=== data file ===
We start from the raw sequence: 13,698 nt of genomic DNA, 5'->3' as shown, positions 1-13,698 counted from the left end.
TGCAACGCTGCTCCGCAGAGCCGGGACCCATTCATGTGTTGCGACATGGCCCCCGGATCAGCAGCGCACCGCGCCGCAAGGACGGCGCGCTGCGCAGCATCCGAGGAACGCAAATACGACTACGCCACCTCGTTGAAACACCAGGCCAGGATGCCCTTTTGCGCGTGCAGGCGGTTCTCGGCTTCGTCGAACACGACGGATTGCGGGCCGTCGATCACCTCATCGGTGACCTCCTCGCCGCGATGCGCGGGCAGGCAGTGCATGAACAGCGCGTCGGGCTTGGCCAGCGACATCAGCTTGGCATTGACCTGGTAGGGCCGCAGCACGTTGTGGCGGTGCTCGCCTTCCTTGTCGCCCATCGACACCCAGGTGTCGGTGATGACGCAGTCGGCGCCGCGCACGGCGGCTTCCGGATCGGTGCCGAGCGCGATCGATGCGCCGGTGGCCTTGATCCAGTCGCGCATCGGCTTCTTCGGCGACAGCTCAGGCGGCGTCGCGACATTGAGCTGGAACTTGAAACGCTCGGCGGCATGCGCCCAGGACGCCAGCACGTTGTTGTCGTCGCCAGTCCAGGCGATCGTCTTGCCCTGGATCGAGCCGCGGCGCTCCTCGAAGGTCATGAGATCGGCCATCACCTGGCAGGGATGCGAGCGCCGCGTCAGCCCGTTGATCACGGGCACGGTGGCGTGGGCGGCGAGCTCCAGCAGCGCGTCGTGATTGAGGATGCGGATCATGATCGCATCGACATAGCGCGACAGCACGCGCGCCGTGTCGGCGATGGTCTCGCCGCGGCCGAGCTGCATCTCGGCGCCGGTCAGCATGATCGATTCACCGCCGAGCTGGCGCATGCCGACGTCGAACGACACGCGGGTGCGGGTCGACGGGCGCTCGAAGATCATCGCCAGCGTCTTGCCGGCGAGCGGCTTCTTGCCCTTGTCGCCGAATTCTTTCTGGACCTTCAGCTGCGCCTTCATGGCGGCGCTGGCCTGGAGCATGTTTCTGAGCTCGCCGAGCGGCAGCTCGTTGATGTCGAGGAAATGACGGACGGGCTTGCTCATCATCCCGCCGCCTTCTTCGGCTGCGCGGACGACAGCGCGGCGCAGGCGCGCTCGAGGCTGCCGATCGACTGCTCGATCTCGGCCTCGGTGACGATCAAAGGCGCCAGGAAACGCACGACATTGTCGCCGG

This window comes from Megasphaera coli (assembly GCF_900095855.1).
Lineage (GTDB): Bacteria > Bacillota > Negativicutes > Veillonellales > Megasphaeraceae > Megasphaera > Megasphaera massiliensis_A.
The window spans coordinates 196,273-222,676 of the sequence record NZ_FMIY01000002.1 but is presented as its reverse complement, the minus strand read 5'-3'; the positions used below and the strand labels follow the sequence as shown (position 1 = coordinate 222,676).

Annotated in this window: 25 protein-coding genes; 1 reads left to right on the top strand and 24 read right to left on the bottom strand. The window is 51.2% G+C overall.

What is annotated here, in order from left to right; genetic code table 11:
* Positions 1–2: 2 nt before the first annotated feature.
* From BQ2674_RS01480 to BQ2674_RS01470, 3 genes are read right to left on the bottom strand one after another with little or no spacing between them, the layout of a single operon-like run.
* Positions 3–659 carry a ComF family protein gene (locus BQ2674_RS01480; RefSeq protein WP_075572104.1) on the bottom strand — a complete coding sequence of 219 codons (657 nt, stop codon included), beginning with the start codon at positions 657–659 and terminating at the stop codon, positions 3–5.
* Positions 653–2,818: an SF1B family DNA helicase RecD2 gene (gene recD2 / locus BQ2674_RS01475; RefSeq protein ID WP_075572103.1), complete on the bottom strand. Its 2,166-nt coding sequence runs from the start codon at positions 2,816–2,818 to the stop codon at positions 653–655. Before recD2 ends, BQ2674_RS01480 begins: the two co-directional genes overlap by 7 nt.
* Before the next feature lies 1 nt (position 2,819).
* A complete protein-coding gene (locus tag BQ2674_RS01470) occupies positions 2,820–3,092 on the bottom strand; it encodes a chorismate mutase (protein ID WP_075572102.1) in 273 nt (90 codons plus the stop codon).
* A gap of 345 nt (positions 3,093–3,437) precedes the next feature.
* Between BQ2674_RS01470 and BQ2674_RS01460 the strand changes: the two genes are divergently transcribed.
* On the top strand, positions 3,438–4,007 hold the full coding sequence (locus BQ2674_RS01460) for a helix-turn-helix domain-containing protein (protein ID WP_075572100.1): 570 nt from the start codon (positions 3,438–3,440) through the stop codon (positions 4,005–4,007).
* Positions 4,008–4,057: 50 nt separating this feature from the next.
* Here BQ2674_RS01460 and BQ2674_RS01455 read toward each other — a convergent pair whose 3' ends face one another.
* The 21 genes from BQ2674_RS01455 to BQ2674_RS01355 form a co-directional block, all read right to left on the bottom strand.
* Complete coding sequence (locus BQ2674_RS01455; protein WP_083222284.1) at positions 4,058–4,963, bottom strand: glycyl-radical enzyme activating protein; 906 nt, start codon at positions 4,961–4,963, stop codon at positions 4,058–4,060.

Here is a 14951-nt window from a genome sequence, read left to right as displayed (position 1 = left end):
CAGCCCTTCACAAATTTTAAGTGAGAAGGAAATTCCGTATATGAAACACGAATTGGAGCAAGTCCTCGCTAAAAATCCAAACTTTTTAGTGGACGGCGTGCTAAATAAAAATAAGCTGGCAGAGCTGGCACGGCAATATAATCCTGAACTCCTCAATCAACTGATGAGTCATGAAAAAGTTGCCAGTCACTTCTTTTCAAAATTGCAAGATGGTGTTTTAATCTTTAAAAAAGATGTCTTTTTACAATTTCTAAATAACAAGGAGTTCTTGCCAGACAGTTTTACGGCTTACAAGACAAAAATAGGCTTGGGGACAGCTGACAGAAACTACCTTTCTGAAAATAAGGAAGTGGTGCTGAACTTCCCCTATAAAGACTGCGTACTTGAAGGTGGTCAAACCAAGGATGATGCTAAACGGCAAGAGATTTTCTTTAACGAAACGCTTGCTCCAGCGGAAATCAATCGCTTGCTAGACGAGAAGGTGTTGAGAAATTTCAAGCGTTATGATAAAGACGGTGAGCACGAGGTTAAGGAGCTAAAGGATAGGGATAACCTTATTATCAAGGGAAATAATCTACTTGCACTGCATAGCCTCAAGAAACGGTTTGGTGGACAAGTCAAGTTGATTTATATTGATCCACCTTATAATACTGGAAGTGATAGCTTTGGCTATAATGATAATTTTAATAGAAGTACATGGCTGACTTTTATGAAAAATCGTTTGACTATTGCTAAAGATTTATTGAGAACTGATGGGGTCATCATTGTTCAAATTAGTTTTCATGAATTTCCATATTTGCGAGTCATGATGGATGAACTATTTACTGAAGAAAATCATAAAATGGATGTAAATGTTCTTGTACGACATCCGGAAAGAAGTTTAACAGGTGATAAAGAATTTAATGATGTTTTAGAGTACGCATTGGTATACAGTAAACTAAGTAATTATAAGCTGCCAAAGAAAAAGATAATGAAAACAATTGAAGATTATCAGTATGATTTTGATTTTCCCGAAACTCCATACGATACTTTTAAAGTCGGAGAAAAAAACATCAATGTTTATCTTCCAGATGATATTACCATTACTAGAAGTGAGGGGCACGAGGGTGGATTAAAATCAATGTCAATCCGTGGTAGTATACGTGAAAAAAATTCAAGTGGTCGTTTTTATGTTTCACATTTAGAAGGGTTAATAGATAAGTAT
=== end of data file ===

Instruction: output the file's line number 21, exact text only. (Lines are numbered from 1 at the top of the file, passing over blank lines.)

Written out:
Here is a 14951-nt window from a genome sequence, read left to right as displayed (position 1 = left end):